This was a tough year for publishers and authors: Independent bookstores closed their doors, publishing dates were delayed, and authors scrambled apologetically to promote books they’d worked on for years, which now threatened to vanish from public view without leaving a ripple. None of it is fair. I wonder if we’ll look back on 2020 as the year of Lost Great Books; perhaps there will be a future curriculum organized around this principle. I hope so. Here are ten that ought to be on it.
10. The Shapeless Unease, by Samantha Harvey
Can’t sleep? Take a homeopathic approach and allow like to cure like with Harvey’s crisp and nightmarish account of her insomnia. A book about rest-starved desperation that reads with the dark enchantment of a fairy tale.
9. Interior Chinatown, by Charles Yu
Willis Wu is an actor struggling to bust out of the crate of the passive Asian characters he seems doomed to play. (Among them: Disgraced Son, Striving Immigrant, and Guy Who Runs In and Gets Kicked in the Face.) Part novel, part screenplay, part screed, and part sociology, this National Book Award winner is always funny and pretty savage.
8. Lakewood, by Megan Giddings
This is a fun and uplifting novel about America’s history of ethical medical experimentation on vulnerable people and how everything always turns out awesome for them. Just kidding. It’s the opposite! (But it is still fun, albeit in a horror-movie way.)
7. The Cult of Smart, by Fredrik deBoer
I hate that the cover of this book makes it look like exactly the kind of mealy-mouthed, pop-science garbage that it is not. But never mind: DeBoer has written a book about education that is radical and undaunted in every possible way, from its politics to its tone. I wish I’d had it in my arsenal when I dropped out of high school.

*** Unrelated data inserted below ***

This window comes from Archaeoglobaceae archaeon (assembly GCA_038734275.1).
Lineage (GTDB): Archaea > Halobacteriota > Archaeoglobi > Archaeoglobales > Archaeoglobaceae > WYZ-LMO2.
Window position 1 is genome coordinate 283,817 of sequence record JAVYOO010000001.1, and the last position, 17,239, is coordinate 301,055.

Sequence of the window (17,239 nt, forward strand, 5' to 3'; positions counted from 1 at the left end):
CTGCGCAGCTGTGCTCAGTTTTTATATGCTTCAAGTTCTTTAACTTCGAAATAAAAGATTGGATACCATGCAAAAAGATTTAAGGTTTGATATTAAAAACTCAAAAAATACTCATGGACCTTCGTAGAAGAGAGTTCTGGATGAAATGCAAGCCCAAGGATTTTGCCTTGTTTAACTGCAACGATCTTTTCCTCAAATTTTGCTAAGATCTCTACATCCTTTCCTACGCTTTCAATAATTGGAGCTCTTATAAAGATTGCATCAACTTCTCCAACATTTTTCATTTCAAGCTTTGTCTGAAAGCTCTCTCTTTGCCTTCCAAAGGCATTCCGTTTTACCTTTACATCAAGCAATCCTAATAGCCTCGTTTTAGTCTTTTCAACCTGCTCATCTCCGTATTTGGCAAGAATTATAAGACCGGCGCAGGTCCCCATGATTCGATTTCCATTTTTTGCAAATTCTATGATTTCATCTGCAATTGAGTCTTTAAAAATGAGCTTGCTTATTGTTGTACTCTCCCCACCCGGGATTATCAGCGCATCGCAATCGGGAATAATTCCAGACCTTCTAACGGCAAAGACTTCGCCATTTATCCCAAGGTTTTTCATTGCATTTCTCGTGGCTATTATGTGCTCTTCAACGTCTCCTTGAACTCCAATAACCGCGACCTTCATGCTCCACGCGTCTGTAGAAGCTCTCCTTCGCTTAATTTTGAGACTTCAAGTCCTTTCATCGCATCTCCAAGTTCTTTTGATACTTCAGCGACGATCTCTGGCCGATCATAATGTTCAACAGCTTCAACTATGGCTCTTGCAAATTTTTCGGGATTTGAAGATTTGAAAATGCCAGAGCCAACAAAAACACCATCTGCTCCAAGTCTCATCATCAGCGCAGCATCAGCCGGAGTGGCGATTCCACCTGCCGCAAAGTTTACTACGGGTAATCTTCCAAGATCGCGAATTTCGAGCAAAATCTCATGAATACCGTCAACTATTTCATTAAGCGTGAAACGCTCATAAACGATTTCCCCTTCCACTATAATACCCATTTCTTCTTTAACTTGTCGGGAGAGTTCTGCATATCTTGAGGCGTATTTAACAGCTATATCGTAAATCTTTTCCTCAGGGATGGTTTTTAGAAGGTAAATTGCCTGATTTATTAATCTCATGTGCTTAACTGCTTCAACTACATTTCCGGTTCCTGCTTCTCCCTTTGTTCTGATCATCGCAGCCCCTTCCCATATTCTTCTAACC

6. The Great Offshore Grounds, by Vanessa Veselka
Two words: feminist picaresque. Not enough? Fine, 14 more words: Witches, boot camp, road trip, Alaskan fishing vessel, estranged father, secrets, swamp, tornado, sex. This is a twisty, chunky yarn of a novel engineered for total absorption.
5. My Mother’s House, by Francesca Momplaisir
A torrential, Faulkneresque tale of evil and love among multiple generations of Haitian immigrants living in New York. The most hard-core novel of the year.
4. Piranesi, by Susanna Clarke
Ever had your heart broken by a puzzle? Read this and report back. Clarke’s ingeniously constructed device — it feels inaccurate to call it a “novel” — is at first impenetrable, then thrilling, and finally pulverizing. I refuse to provide a plot summary; it is to your own benefit.
3. Romance in Marseille, by Claude McKay
A wicked, sexy, black-humored novella that feels extremely contemporary but was somehow written 90 years ago. If McKay were alive, we’d be swamped with rapturous profiles of him. Since he’s not, all you can do is scorch your hands on this newly unearthed classic, published for the first time this year.
2. Fraternity, by Benjamin Nugent
It takes guts (or, more appropriately here, balls) to write an entire book from the perspective of a shifting crew of frat-house members. Nugent does it so acutely that, midway through the book, I felt transformed into a dude named Kevin with a Natty Ice in one hand, a lacrosse stick in the other, a spray of acne across my back, and a dream in my heart.
1. The Undocumented Americans, by Karla Cornejo Villavicencio
This hybrid work of memoir and journalism hit me the way John Travolta’s adrenaline injection hit Uma Thurman in Pulp Fiction. (My husband, next to me on the sofa: “Why are you gasping?”) Villavicencio writes about growing up undocumented in America with violent intensity, humor, bravery, and style.
*A version of this article appears in the December 7, 2020, issue of New York Magazine. Subscribe Now!
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